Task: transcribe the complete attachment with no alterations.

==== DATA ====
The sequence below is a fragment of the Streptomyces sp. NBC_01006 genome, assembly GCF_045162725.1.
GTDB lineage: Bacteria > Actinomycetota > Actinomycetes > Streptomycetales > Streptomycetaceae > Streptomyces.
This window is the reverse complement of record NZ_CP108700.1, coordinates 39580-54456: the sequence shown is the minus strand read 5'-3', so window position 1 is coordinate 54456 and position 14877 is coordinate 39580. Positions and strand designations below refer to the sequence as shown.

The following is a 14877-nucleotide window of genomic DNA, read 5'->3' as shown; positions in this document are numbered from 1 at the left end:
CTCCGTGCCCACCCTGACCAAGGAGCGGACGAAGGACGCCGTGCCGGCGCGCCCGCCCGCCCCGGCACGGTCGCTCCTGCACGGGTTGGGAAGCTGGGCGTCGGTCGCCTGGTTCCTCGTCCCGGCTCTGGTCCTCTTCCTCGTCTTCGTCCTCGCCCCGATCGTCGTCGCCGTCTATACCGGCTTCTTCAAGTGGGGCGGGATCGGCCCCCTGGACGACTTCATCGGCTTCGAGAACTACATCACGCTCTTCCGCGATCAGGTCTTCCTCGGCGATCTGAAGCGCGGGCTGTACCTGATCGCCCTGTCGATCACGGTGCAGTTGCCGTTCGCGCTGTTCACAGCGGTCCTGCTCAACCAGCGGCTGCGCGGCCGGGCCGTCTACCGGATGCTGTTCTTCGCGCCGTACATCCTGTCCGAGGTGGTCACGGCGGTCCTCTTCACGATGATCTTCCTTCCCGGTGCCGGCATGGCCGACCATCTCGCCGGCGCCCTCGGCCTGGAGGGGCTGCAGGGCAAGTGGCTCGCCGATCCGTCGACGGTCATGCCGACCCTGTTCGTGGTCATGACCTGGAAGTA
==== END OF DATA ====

The sequence below is a fragment of the Streptomyces sp. NBC_01006 genome, assembly GCF_045162725.1.
GTDB lineage: Bacteria > Actinomycetota > Actinomycetes > Streptomycetales > Streptomycetaceae > Streptomyces.
This window is the reverse complement of record NZ_CP108700.1, coordinates 39580-54456: the sequence shown is the minus strand read 5'-3', so window position 1 is coordinate 54456 and position 14877 is coordinate 39580. Positions and strand designations below refer to the sequence as shown.

The following is a 14877-nucleotide window of genomic DNA, read 5'->3' as shown; positions in this document are numbered from 1 at the left end:
CTCCGTGCCCACCCTGACCAAGGAGCGGACGAAGGACGCCGTGCCGGCGCGCCCGCCCGCCCCGGCACGGTCGCTCCTGCACGGGTTGGGAAGCTGGGCGTCGGTCGCCTGGTTCCTCGTCCCGGCTCTGGTCCTCTTCCTCGTCTTCGTCCTCGCCCCGATCGTCGTCGCCGTCTATACCGGCTTCTTCAAGTGGGGCGGGATCGGCCCCCTGGACGACTTCATCGGCTTCGAGAACTACATCACGCTCTTCCGCGATCAGGTCTTCCTCGGCGATCTGAAGCGCGGGCTGTACCTGATCGCCCTGTCGATCACGGTGCAGTTGCCGTTCGCGCTGTTCACAGCGGTCCTGCTCAACCAGCGGCTGCGCGGCCGGGCCGTCTACCGGATGCTGTTCTTCGCGCCGTACATCCTGTCCGAGGTGGTCACGGCGGTCCTCTTCACGATGATCTTCCTTCCCGGTGCCGGCATGGCCGACCATCTCGCCGGCGCCCTCGGCCTGGAGGGGCTGCAGGGCAAGTGGCTCGCCGATCCGTCGACGGTCATGCCGACCCTGTTCGTGGTCATGACCTGGAAGTA